Living Under A Rock? 5 Caves In Mumbai That Should Be On Your Radar

Mihika posted on 05 June

The city’s madness is interspersed with cultural gems, and in this case, they are literally under a rock. Mumbai, surrounded by ghats, sea, and the plateau on each side, and a national park in the heart of the city, has enough to boast about already. And adding to the list of places to visit in Mumbai are the caves – mostly built by the Buddhists who believably had a proper settlement in the city in the early centuries.

All carved out of basaltic rock (the one majorly formed due to volcanic depositions), each of these has a story to tell. Here are the five caves in Mumbai that should be on your tourist checklist.

Kanheri Caves

Sanjay Gandhi National Park occupies the centre of Mumbai and it’s here that you can come face to face with the Buddhist history that is neatly arranged in the Kanheri caves. Dated between 1st century BCE to 10th century CE, this 109-caves circuit houses relief carving, painting and inscriptions. Most of the caves started as a place for the monks to reside and meditate, but by 3rd century CE, Kanheri caves became a massive Buddhist settlement of the Konkan Coast. And even today, you can tell the rich history these caves have from the bygone era.

Tourist Attractions

Sanjay Gandhi National Park, Borivali East, Mumbai

    Mandapeshwar Caves

    Located in Borivali, Mandapeshwar Caves date back to the 8th century and have shrines dedicated to Lord Shiva. These caves, believed to be originally built and sculpted by the Buddhists monks, eventually gave shelter to the soldiers of WW-I, and Portuguese armies, followed by a series of invasions where the caves were used for varied purposes; all reasons for the defaced paintings that you see now. Now protected by ASI, these lesser known caves make for a great cultural outing.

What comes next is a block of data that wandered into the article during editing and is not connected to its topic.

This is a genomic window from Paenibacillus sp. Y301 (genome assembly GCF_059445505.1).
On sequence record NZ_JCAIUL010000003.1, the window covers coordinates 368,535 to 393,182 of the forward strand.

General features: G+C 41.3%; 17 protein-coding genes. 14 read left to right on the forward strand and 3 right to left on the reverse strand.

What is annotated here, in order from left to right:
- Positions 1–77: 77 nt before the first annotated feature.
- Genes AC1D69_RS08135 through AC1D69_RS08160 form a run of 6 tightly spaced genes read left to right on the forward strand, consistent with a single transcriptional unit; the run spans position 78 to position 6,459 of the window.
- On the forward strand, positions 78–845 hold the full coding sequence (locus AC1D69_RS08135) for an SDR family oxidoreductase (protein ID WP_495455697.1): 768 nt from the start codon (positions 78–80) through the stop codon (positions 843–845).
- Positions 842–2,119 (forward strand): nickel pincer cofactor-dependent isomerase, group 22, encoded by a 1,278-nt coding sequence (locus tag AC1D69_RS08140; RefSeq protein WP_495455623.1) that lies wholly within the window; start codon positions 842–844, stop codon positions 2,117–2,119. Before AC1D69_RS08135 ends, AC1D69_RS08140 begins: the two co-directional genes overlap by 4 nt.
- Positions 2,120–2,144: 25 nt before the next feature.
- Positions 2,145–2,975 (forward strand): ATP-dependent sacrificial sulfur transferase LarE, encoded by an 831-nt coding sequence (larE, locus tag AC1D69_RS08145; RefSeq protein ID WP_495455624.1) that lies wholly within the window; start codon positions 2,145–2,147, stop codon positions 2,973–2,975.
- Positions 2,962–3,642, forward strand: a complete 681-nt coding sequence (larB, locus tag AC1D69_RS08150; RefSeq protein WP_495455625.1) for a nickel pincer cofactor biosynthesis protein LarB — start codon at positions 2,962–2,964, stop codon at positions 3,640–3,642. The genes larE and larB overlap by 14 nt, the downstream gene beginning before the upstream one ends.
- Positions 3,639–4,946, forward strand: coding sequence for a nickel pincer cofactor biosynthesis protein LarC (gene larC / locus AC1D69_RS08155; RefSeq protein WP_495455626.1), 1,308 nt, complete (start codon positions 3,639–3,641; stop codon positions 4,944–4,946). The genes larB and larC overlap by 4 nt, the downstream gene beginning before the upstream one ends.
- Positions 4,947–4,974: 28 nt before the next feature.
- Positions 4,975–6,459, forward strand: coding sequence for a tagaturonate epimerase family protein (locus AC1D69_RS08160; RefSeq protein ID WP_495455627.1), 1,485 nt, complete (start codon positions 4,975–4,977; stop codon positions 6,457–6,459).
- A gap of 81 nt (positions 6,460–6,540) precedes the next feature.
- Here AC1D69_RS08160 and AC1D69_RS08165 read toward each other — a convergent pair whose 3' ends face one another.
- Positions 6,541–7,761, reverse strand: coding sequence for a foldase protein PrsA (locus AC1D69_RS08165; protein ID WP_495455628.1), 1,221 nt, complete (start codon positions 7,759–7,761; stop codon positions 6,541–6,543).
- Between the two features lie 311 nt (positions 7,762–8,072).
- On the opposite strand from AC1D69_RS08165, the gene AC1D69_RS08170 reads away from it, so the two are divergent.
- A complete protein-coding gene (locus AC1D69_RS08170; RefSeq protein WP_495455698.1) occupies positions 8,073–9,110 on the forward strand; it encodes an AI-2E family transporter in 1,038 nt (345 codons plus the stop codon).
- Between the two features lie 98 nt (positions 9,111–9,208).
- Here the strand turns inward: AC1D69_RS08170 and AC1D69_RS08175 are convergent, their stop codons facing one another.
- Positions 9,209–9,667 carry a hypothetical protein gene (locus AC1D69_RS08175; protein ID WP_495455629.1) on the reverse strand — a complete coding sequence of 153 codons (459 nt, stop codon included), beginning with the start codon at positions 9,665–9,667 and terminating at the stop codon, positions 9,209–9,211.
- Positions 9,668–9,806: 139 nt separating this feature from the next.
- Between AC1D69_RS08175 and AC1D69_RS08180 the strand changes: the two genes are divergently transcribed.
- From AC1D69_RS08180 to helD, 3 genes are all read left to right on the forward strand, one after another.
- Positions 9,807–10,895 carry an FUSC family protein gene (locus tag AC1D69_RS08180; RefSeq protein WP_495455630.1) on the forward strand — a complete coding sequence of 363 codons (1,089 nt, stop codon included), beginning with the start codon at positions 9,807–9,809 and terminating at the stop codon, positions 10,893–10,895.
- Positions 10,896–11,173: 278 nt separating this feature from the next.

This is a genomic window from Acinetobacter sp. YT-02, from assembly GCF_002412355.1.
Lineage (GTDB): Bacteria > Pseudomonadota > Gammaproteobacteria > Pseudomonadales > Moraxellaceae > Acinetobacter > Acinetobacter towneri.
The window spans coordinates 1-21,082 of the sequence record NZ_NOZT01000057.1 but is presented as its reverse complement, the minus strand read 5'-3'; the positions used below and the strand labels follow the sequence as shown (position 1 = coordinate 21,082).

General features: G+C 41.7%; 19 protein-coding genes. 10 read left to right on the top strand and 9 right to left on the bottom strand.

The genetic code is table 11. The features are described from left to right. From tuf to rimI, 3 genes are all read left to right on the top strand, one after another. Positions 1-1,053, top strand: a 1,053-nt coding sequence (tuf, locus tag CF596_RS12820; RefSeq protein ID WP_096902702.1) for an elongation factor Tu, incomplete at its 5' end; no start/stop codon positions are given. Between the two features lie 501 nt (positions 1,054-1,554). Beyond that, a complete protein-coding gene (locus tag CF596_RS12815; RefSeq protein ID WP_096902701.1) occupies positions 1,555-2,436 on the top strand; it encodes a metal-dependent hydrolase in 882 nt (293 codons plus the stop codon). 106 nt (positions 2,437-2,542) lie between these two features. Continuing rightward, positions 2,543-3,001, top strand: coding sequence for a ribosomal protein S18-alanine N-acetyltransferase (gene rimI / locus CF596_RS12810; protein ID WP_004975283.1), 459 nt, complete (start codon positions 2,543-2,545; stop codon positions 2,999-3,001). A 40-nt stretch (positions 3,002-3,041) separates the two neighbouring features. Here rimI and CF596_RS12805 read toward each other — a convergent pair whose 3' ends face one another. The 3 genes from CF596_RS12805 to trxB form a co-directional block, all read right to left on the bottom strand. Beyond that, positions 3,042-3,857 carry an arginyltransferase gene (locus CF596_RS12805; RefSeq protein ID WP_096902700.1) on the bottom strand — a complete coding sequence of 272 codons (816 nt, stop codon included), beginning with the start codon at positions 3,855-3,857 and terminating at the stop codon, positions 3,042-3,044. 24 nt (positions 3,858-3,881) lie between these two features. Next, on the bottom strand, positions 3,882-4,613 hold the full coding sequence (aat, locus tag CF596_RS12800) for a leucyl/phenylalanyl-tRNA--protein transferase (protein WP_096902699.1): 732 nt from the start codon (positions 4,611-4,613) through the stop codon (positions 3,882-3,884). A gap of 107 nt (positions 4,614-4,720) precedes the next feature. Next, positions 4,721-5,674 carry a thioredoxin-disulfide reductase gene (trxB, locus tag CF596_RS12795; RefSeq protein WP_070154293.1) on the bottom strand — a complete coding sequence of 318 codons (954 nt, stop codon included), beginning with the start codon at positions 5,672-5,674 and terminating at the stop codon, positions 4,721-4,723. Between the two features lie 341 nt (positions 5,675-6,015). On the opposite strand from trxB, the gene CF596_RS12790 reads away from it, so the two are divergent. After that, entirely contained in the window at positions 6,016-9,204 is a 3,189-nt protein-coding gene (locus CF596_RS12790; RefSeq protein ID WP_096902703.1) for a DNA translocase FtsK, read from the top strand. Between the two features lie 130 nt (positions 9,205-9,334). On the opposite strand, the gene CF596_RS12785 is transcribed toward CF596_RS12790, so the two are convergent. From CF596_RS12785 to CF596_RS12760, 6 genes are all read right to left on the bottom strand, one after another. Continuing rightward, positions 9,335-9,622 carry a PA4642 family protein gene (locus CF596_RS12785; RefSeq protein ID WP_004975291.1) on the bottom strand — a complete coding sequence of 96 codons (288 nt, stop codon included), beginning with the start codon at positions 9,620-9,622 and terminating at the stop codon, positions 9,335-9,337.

Tourist Attractions

    Laxman Mhatre Road, IC Colony, Marian Colony, Borivali West, Mumbai

      Jogeshwari Caves

      Dating back to 520-550 CE, Jogeshwari caves are inspired by the last leg of the Mahayana architecture (a Buddhist school of thought) and was later taken over by the Hindus. Located off the Western Express Highway in Jogeshwari, the locals here worship the idol of goddess Jogeshwari (after whom the locality is named too) and her footprints that can be seen inside the caves.

      Tourist Attractions

      Patel Industrial Premises, Opp. T-Series, Near Citi Mall, Veera Desai Industrial Estate, Andheri West, Mumbai

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        Mahakali Caves

        A group of 19 basalt-rock cut caves are believed were constructed between 1st-6th century CE, and are a fair reflection of Buddhist style of living. Cave 9, the Chaitya which is a praying hall, is the largest of the lot and has seven depictions of Buddha and other accompanying sculptures from the Buddhist mythology. Located between JVLR and SEEPZ, you will need to cut the urban clutter to make your way to this piece of heritage.

        Tourist Attractions

        Mahakali Caves Road, Sunder Nagar, Andheri East, Mumbai

        Elephanta Caves

        Though not located in the city boundaries of Mumbai, the only way to reach Elephanta Caves is through Mumbai’s Gateway Of India via an hour-long ferry ride. A UNESCO heritage site, the Elephanta caves consists of a series of 16 caves all depicting various stages and forms of Lord Shiva. Speculated to be placed between the 5th and the 7th century, the caves are managed by ASI. You can visit the caves on all days barring Mondays.

        Monument

        Elephanta Island, Gharapuri, Maharashtra

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